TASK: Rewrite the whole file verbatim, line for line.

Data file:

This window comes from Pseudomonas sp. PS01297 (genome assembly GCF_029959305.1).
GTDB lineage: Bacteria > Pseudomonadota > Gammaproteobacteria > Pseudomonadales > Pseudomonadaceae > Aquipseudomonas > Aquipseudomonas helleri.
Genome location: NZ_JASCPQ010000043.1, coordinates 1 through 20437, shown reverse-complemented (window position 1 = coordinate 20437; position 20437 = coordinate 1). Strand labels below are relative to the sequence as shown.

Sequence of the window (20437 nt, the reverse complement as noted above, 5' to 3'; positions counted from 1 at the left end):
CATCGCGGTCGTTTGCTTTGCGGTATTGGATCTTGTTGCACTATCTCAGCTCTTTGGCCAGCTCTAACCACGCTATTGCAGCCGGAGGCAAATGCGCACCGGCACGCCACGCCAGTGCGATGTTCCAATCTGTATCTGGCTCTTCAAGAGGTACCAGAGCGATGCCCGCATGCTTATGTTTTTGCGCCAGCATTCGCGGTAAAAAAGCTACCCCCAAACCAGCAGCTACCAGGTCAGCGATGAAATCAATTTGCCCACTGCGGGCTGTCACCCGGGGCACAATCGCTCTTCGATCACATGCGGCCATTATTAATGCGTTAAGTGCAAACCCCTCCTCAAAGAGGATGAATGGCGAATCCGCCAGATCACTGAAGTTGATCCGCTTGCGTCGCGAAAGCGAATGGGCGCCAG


This window comes from Pseudomonas sp. PS01297 (genome assembly GCF_029959305.1).
GTDB lineage: Bacteria > Pseudomonadota > Gammaproteobacteria > Pseudomonadales > Pseudomonadaceae > Aquipseudomonas > Aquipseudomonas helleri.
Genome location: NZ_JASCPQ010000043.1, coordinates 1 through 20437, shown reverse-complemented (window position 1 = coordinate 20437; position 20437 = coordinate 1). Strand labels below are relative to the sequence as shown.

Sequence of the window (20437 nt, the reverse complement as noted above, 5' to 3'; positions counted from 1 at the left end):
CATCGCGGTCGTTTGCTTTGCGGTATTGGATCTTGTTGCACTATCTCAGCTCTTTGGCCAGCTCTAACCACGCTATTGCAGCCGGAGGCAAATGCGCACCGGCACGCCACGCCAGTGCGATGTTCCAATCTGTATCTGGCTCTTCAAGAGGTACCAGAGCGATGCCCGCATGCTTATGTTTTTGCGCCAGCATTCGCGGTAAAAAAGCTACCCCCAAACCAGCAGCTACCAGGTCAGCGATGAAATCAATTTGCCCACTGCGGGCTGTCACCCGGGGCACAATCGCTCTTCGATCACATGCGGCCATTATTAATGCGTTAAGTGCAAACCCCTCCTCAAAGAGGATGAATGGCGAATCCGCCAGATCACTGAAGTTGATCCGCTTGCGTCGCGAAAGCGAATGGGCGCCAG